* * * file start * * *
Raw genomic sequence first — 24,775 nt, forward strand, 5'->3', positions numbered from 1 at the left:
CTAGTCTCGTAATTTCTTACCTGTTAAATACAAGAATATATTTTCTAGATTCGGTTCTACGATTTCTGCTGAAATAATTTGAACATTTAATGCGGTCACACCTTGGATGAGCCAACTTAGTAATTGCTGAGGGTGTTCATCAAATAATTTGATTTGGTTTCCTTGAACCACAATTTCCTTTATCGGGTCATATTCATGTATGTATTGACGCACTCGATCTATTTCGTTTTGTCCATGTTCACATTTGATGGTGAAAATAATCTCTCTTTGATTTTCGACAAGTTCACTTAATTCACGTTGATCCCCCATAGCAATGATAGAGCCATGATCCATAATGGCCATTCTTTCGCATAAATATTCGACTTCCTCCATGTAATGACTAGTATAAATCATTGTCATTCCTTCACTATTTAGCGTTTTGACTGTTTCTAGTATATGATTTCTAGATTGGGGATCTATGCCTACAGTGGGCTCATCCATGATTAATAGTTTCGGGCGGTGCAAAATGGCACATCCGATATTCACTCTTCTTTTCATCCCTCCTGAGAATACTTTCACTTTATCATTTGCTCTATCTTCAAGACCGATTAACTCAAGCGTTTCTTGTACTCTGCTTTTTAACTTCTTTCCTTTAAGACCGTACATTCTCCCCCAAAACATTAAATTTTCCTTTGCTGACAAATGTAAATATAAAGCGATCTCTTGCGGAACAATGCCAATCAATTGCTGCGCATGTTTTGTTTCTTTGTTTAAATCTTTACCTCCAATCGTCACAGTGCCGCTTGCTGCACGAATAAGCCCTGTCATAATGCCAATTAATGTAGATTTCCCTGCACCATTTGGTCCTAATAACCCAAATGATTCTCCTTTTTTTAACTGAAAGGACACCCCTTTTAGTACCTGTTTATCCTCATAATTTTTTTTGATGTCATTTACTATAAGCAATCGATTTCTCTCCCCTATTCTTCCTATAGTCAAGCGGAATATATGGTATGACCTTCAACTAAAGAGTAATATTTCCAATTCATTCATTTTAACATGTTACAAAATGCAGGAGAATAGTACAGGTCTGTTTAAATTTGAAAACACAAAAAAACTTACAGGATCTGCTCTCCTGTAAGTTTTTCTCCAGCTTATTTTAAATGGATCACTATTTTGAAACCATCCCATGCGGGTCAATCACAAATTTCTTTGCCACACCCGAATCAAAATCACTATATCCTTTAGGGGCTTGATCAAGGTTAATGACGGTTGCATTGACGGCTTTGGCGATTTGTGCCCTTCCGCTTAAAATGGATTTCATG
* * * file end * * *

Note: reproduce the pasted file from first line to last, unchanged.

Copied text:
Raw genomic sequence first — 24,775 nt, forward strand, 5'->3', positions numbered from 1 at the left:
CTAGTCTCGTAATTTCTTACCTGTTAAATACAAGAATATATTTTCTAGATTCGGTTCTACGATTTCTGCTGAAATAATTTGAACATTTAATGCGGTCACACCTTGGATGAGCCAACTTAGTAATTGCTGAGGGTGTTCATCAAATAATTTGATTTGGTTTCCTTGAACCACAATTTCCTTTATCGGGTCATATTCATGTATGTATTGACGCACTCGATCTATTTCGTTTTGTCCATGTTCACATTTGATGGTGAAAATAATCTCTCTTTGATTTTCGACAAGTTCACTTAATTCACGTTGATCCCCCATAGCAATGATAGAGCCATGATCCATAATGGCCATTCTTTCGCATAAATATTCGACTTCCTCCATGTAATGACTAGTATAAATCATTGTCATTCCTTCACTATTTAGCGTTTTGACTGTTTCTAGTATATGATTTCTAGATTGGGGATCTATGCCTACAGTGGGCTCATCCATGATTAATAGTTTCGGGCGGTGCAAAATGGCACATCCGATATTCACTCTTCTTTTCATCCCTCCTGAGAATACTTTCACTTTATCATTTGCTCTATCTTCAAGACCGATTAACTCAAGCGTTTCTTGTACTCTGCTTTTTAACTTCTTTCCTTTAAGACCGTACATTCTCCCCCAAAACATTAAATTTTCCTTTGCTGACAAATGTAAATATAAAGCGATCTCTTGCGGAACAATGCCAATCAATTGCTGCGCATGTTTTGTTTCTTTGTTTAAATCTTTACCTCCAATCGTCACAGTGCCGCTTGCTGCACGAATAAGCCCTGTCATAATGCCAATTAATGTAGATTTCCCTGCACCATTTGGTCCTAATAACCCAAATGATTCTCCTTTTTTTAACTGAAAGGACACCCCTTTTAGTACCTGTTTATCCTCATAATTTTTTTTGATGTCATTTACTATAAGCAATCGATTTCTCTCCCCTATTCTTCCTATAGTCAAGCGGAATATATGGTATGACCTTCAACTAAAGAGTAATATTTCCAATTCATTCATTTTAACATGTTACAAAATGCAGGAGAATAGTACAGGTCTGTTTAAATTTGAAAACACAAAAAAACTTACAGGATCTGCTCTCCTGTAAGTTTTTCTCCAGCTTATTTTAAATGGATCACTATTTTGAAACCATCCCATGCGGGTCAATCACAAATTTCTTTGCCACACCCGAATCAAAATCACTATATCCTTTAGGGGCTTGATCAAGGTTAATGACGGTTGCATTGACGGCTTTGGCGATTTGTGCCCTTCCGCTTAAAATGGATTTCATG